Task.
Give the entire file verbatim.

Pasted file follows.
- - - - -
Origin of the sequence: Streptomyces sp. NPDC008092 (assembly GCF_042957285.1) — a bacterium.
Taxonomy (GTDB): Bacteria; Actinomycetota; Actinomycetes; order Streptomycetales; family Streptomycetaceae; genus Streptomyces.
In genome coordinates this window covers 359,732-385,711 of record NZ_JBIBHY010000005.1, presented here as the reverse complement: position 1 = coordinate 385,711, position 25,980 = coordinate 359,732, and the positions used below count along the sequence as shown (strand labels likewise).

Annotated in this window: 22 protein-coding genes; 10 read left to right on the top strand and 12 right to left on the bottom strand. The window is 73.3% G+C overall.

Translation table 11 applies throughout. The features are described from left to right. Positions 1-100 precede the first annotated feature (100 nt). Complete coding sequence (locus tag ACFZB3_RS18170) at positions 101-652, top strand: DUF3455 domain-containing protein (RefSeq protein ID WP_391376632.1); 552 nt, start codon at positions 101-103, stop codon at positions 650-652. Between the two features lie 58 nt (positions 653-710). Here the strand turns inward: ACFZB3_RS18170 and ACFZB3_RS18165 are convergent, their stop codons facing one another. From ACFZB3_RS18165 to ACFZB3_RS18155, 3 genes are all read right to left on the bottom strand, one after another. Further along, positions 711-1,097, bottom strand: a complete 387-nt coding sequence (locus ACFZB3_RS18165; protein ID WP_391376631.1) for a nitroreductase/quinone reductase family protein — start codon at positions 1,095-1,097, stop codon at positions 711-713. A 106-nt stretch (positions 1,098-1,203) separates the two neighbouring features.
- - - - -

Origin of the sequence: Streptomyces sp. NPDC008092 (assembly GCF_042957285.1) — a bacterium.
Taxonomy (GTDB): Bacteria; Actinomycetota; Actinomycetes; order Streptomycetales; family Streptomycetaceae; genus Streptomyces.
In genome coordinates this window covers 359,732-385,711 of record NZ_JBIBHY010000005.1, presented here as the reverse complement: position 1 = coordinate 385,711, position 25,980 = coordinate 359,732, and the positions used below count along the sequence as shown (strand labels likewise).

Annotated in this window: 22 protein-coding genes; 10 read left to right on the top strand and 12 right to left on the bottom strand. The window is 73.3% G+C overall.

Translation table 11 applies throughout. The features are described from left to right. Positions 1-100 precede the first annotated feature (100 nt). Complete coding sequence (locus tag ACFZB3_RS18170) at positions 101-652, top strand: DUF3455 domain-containing protein (RefSeq protein ID WP_391376632.1); 552 nt, start codon at positions 101-103, stop codon at positions 650-652. Between the two features lie 58 nt (positions 653-710). Here the strand turns inward: ACFZB3_RS18170 and ACFZB3_RS18165 are convergent, their stop codons facing one another. From ACFZB3_RS18165 to ACFZB3_RS18155, 3 genes are all read right to left on the bottom strand, one after another. Further along, positions 711-1,097, bottom strand: a complete 387-nt coding sequence (locus ACFZB3_RS18165; protein ID WP_391376631.1) for a nitroreductase/quinone reductase family protein — start codon at positions 1,095-1,097, stop codon at positions 711-713. A 106-nt stretch (positions 1,098-1,203) separates the two neighbouring features.